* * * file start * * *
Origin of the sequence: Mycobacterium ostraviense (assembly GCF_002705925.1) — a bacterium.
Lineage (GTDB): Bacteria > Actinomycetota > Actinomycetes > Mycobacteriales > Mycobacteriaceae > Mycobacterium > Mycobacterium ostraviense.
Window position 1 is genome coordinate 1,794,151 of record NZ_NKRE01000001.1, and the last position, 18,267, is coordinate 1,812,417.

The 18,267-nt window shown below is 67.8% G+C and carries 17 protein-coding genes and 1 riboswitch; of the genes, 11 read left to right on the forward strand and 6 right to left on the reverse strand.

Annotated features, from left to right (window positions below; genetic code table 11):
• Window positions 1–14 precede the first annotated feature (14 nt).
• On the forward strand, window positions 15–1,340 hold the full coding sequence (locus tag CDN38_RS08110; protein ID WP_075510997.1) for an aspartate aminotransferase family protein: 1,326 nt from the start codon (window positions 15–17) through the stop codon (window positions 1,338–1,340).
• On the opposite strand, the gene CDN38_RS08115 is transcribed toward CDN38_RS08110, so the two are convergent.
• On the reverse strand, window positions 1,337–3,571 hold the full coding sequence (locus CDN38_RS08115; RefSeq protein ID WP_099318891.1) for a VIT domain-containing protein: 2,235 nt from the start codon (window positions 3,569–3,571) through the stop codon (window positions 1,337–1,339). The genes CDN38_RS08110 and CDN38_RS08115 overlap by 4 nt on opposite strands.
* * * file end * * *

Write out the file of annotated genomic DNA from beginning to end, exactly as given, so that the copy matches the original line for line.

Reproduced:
Origin of the sequence: Mycobacterium ostraviense (assembly GCF_002705925.1) — a bacterium.
Lineage (GTDB): Bacteria > Actinomycetota > Actinomycetes > Mycobacteriales > Mycobacteriaceae > Mycobacterium > Mycobacterium ostraviense.
Window position 1 is genome coordinate 1,794,151 of record NZ_NKRE01000001.1, and the last position, 18,267, is coordinate 1,812,417.

The 18,267-nt window shown below is 67.8% G+C and carries 17 protein-coding genes and 1 riboswitch; of the genes, 11 read left to right on the forward strand and 6 right to left on the reverse strand.

Annotated features, from left to right (window positions below; genetic code table 11):
• Window positions 1–14 precede the first annotated feature (14 nt).
• On the forward strand, window positions 15–1,340 hold the full coding sequence (locus tag CDN38_RS08110; protein ID WP_075510997.1) for an aspartate aminotransferase family protein: 1,326 nt from the start codon (window positions 15–17) through the stop codon (window positions 1,338–1,340).
• On the opposite strand, the gene CDN38_RS08115 is transcribed toward CDN38_RS08110, so the two are convergent.
• On the reverse strand, window positions 1,337–3,571 hold the full coding sequence (locus CDN38_RS08115; RefSeq protein ID WP_099318891.1) for a VIT domain-containing protein: 2,235 nt from the start codon (window positions 3,569–3,571) through the stop codon (window positions 1,337–1,339). The genes CDN38_RS08110 and CDN38_RS08115 overlap by 4 nt on opposite strands.